‘More rate hikes needed as inflation still to peak’
Ayala-led Bank of the Philippine Islands (BPI) believes inflation has not peaked yet despite quickening to 6.1 percent in June from 5.4 percent in May and is expected to average between five and 5.5 percent this year.
BPI lead economist Jun Neri said in a commentary that inflation is likely to accelerate until October this year.
“Despite the jump in June, inflation has probably not peaked yet. The headline figure may continue to go up until October assuming oil prices will stay at current levels. In this scenario, average inflation is expected to settle between five and 5.5 percent,” Neri said.
Inflation averaged 4.4 percent in the first half of the year, breaching the BSP’s two to four percent target range. The BSP Monetary Board recently raised its inflation forecasts to five instead of 4.6 percent for this year and to 4.2 instead of 3.9 percent for next year.
To help manage spillovers from other countries that could potentially disanchor inflation expectations, the BSP Monetary Board delivered its biggest rate hike in 20 years after it raised interest rates by 75 basis points in a surprise off-cycle rate setting meeting last July 14.
The jumbo rate hike preceded the back-to-back 25 basis points rate hike on May 19 when it started its interest rate liftoff followed by another one on June 23 to curb rising inflationary pressures.
This brought the benchmark rate to 3.25 percent. It would be recalled that the BSP slashed interest rates by 200 basis points, including the 50 basis points delivered in April 2020, as part of its COVID-19 pandemic measures to cushion the impact of the global health crisis on the economy.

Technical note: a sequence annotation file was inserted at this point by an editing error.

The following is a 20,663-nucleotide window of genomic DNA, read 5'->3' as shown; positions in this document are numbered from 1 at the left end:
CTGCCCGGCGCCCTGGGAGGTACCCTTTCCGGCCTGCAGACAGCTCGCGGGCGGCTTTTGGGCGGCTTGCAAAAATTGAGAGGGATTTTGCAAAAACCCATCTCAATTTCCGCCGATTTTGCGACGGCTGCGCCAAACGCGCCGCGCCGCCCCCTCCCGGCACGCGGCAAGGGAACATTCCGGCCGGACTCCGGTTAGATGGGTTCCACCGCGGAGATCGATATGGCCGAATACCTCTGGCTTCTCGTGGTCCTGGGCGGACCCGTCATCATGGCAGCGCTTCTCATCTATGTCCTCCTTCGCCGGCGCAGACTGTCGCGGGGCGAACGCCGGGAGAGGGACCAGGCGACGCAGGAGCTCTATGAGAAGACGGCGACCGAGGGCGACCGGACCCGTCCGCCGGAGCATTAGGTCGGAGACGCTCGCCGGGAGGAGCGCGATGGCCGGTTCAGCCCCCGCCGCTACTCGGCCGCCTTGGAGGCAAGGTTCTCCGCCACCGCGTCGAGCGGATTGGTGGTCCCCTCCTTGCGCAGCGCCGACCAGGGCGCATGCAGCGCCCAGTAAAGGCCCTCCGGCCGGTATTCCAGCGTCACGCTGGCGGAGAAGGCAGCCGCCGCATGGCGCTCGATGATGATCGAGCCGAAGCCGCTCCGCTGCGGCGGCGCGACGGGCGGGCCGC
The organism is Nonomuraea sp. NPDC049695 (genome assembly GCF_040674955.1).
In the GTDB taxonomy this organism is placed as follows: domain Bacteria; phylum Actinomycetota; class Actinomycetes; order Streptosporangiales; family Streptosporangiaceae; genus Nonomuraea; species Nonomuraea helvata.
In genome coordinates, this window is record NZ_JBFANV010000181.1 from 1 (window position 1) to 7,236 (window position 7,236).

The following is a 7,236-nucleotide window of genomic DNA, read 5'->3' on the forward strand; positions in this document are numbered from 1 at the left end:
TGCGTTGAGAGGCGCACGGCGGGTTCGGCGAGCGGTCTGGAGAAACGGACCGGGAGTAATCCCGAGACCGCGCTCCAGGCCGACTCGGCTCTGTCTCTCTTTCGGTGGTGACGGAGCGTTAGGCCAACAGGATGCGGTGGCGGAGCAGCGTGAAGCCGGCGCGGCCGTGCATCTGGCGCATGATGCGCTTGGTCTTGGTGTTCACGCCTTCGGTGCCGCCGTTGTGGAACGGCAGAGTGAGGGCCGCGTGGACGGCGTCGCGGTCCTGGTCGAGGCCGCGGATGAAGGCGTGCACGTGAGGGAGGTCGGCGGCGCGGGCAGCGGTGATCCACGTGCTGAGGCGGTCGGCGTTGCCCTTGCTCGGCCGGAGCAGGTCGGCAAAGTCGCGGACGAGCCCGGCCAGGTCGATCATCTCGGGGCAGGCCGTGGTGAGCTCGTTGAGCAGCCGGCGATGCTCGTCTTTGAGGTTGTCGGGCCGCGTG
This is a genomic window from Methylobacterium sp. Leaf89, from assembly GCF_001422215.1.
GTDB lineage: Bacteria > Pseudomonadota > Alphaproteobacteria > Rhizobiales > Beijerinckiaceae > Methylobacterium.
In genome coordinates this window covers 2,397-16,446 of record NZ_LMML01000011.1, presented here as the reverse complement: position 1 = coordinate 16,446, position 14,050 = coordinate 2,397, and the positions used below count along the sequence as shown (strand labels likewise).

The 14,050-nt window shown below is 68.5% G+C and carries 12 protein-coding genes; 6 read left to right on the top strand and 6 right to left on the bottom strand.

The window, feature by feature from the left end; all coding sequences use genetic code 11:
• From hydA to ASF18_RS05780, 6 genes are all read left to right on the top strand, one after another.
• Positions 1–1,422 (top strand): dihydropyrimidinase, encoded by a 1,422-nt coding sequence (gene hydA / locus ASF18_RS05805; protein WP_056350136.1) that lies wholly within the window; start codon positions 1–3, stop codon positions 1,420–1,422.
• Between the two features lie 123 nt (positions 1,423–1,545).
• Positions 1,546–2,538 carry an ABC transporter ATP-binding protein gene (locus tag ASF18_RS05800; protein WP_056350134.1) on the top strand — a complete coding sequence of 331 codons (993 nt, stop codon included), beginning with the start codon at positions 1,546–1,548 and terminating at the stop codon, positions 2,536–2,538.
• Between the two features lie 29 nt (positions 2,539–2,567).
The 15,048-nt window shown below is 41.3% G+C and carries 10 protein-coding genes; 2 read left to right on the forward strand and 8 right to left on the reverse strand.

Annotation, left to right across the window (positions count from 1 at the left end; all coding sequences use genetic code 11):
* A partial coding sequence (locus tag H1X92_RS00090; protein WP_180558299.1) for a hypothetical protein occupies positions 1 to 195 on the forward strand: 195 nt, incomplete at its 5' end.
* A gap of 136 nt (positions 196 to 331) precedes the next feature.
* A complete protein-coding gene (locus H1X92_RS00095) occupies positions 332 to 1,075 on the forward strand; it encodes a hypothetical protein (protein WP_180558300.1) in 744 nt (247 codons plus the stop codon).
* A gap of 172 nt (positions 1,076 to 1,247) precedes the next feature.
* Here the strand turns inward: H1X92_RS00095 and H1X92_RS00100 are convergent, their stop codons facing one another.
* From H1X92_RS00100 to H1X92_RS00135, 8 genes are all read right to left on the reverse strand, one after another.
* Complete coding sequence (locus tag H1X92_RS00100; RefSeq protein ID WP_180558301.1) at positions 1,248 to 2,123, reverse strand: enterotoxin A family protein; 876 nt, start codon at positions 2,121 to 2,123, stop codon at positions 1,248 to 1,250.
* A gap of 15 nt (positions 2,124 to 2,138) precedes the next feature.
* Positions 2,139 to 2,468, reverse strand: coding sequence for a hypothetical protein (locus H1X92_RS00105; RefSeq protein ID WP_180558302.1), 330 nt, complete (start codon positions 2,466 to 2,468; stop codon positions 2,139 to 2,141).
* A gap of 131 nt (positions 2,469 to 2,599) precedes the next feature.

The Cabinet-level Development Budget Coordination Committee (DBCC) recently lowered anew the country’s gross domestic product (GDP) growth target to a range of 6.5 to 7.5 percent from the revised seven to eight percent for this year. Economic managers originally pegged the target at seven to nine percent.
Neri said the central bank’s Monetary Board is likely to raise key policy rates by another 25 basis points on Aug. 18.
“Even with the aggressive rate hike, we believe the economy has enough capacity to absorb this. GDP growth may slow down a bit because of higher interest rates, but it might be worse if inflation goes up further,” Neri warned.
He said household consumption accounts for 70 percent of the economy and that inflation has more severe impact on consumption.
Neri pointed out that the economy managed to grow by 6.3 percent in 2018 and 6.1 percent in 2019 even if the policy rate was above four percent.
“A prolonged period of high inflation will eventually hurt consumers, which will likely affect the economy more severely compared to higher interest rates,” Neri said.